While Josh put together a little guide explaining how you can afford an iPad for as little as $7 a day, I think there’s a more important question worth asking: is it worth it? Being a bargain hunter by nature, for me, any purchase over $100 deserves a serious analysis and justification of the cost. As you may have spotted in our morning’s review round-up, the iPad hasn’t been getting the accolades the iPhone brought. However, one thing that everyone seems to approve of is the price.
There are 6 different models available- the cost varies depending on the SSD size and whether or not 3G functionality is included. Depending on your configuration, the iPad device can cost between $499 and $829. However, if you’re opting for a model with 3G capabilities, you’ll need to sign up for a separate data plan through the oh-so-unreliable AT&T service. An unlimited monthly plan runs for $29.99 and a 250 MB one is $14.99. Either way you look at it, getting a 3G model means adding a recurring yearly cost of $359.88 or $179.88.
Since the iPad is meant to be an Internet ready device, opting for a 3G experience makes a lot of sense. However, this changes the pricing scheme a little: if you get the base 16GB 3G model with the 250 MB plan, your iPad will cost you $808.88 for your first year (opting for unlimited data increases the price to a little under $1000). While Steve Jobs was eager to announce the low price for the cheapest model, in reality, most buyers will end up spending significantly more.
So the real question is, does the iPad justify this high price? The price make sense on some level. However, the $130 difference between the 3G and non-3G models is a little hard to swallow, especially as consumers will be limited to AT&T as the service provider. Even though the iPad is unlocked, the only alternative carrier, T-mobile, won’t be able to provide a 3G experience. However, the main issue that I think will prevent the device from going mainstream is its actual functionality. You can read the nice laundry list of complaints our friends at Gizmodo put together, but here’s the real problem: the iPad doesn’t fill any consumer need.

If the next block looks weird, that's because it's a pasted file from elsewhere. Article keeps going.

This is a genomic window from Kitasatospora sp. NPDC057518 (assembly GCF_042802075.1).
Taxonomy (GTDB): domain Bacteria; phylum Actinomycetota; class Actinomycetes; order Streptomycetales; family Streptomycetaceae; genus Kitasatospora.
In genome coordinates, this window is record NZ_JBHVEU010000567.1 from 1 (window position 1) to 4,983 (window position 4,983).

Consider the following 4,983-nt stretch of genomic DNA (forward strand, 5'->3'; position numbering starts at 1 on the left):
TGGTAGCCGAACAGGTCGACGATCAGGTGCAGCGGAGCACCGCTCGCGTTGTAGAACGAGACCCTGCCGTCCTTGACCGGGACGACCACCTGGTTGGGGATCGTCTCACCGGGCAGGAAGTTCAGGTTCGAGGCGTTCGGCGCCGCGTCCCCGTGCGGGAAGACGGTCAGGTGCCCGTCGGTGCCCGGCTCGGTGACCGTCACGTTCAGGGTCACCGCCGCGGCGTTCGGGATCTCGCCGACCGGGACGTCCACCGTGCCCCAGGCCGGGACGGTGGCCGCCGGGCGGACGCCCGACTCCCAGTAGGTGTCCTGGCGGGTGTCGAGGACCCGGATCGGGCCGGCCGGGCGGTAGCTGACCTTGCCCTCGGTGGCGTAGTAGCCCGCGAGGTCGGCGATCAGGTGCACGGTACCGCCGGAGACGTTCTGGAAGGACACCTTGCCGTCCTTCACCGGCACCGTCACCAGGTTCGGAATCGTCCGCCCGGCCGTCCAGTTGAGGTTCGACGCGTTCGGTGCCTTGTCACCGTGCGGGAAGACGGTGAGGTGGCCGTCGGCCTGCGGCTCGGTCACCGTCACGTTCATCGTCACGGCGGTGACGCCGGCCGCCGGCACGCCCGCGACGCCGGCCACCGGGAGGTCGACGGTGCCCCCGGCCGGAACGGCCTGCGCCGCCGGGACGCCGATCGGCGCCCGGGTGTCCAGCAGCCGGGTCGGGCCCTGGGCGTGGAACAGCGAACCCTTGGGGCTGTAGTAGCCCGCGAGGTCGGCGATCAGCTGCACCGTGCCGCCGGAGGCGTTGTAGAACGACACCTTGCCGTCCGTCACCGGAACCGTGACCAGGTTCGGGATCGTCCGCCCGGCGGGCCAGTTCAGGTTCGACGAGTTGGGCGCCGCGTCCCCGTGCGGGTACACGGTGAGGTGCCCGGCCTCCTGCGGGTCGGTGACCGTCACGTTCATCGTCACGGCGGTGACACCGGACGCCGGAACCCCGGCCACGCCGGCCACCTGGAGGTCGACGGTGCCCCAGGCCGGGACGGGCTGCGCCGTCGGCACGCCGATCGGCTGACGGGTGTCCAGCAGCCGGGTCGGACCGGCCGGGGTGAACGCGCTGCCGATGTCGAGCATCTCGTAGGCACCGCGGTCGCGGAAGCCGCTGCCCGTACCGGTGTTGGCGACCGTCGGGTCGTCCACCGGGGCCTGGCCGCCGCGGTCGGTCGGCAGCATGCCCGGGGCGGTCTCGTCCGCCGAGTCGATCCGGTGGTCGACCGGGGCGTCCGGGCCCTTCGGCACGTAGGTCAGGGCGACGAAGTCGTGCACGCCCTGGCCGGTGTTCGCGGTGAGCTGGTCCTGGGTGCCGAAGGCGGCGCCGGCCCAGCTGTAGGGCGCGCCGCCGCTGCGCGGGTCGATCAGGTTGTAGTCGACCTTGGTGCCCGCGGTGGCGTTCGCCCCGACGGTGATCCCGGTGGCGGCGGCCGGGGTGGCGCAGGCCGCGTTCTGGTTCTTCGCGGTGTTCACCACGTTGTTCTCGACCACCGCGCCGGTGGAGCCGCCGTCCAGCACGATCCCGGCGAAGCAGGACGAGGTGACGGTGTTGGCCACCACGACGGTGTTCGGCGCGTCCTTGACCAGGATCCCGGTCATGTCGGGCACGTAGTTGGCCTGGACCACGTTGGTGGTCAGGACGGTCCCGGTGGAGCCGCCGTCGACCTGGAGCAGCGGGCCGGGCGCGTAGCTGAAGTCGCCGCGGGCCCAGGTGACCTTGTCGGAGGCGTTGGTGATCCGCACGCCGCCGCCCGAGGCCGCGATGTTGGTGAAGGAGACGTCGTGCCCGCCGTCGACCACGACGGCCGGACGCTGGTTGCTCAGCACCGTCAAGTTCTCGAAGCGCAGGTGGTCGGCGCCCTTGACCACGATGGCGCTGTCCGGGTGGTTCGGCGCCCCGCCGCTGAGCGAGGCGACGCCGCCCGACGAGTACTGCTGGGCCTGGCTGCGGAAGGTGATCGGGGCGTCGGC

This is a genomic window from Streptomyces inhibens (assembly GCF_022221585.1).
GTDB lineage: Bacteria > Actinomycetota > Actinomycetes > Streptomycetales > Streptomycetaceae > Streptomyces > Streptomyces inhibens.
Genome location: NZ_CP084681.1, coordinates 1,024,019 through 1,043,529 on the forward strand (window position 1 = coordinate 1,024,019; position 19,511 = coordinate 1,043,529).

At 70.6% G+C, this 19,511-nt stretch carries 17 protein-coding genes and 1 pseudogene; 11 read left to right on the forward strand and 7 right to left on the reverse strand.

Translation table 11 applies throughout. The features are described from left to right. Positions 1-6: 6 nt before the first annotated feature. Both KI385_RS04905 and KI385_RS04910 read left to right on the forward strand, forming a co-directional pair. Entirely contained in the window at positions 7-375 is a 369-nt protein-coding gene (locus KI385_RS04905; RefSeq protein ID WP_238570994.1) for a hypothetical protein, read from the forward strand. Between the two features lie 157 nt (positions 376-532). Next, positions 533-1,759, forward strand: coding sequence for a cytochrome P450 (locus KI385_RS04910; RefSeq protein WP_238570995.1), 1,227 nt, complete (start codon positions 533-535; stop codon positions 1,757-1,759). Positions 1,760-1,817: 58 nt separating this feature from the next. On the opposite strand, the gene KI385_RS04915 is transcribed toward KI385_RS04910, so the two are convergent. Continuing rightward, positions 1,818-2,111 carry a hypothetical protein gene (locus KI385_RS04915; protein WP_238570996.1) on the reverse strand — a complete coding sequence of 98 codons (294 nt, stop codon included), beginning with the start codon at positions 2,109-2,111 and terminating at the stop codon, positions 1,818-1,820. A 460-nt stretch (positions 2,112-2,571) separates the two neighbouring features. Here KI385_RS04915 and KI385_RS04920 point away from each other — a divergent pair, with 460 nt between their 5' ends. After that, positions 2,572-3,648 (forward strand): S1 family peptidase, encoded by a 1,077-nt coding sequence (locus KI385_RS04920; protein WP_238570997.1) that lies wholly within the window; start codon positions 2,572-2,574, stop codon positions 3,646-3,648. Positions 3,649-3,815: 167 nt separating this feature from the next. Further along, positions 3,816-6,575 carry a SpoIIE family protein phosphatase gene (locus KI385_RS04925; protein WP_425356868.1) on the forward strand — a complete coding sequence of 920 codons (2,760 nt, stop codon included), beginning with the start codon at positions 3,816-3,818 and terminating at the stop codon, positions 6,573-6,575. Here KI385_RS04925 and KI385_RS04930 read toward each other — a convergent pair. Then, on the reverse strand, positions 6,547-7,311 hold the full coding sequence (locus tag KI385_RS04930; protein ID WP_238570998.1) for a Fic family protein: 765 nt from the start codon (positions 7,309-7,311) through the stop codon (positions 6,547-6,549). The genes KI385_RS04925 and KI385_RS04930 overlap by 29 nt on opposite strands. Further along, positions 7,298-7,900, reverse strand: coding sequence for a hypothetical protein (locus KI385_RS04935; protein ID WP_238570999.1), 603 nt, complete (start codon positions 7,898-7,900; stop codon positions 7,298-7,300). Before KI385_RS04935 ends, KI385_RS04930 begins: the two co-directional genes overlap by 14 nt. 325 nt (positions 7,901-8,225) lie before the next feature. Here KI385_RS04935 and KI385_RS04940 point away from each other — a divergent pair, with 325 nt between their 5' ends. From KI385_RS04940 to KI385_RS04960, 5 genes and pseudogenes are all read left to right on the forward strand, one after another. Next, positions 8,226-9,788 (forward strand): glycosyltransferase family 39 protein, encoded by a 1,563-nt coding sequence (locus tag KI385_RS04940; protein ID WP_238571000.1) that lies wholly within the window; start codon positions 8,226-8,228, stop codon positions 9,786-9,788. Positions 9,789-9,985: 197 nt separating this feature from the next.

Jobs tried to market the iPad in a third category between smartphones and laptops, however, it doesn’t really fit anywhere. It’s fails to appeal to eBook fans who can choose the cheaper Kindle and enjoy an e-ink experience, avoiding having to read on a LCD screen. There’s a reason that digital books aren’t widely read on computers, even portable ones. The iPad isn’t a replacement to netbooks either- it can only run one application at a time and lacks key features such as an optical drive or USB port. It can’t even be compared to a smartphone because there’s no calling capabilities or camera!
As noted by The Onion, the iPad is essentially a large version of the iPod Touch. At the event, Jobs hinted that’s there’s a large market for the product, i.e. anyone who’s owned an iPhone, but it’s unlikely that those folks will want to splurge for an iPad. It doesn’t add any significant features. More so, knowing the iPad’s actual price point, consumers can snag a better equipped netbook for a lower price. The iPad is nothing magical- while it’s a neat device, it’s certainly not revolutionizing tablets or the way people use computers.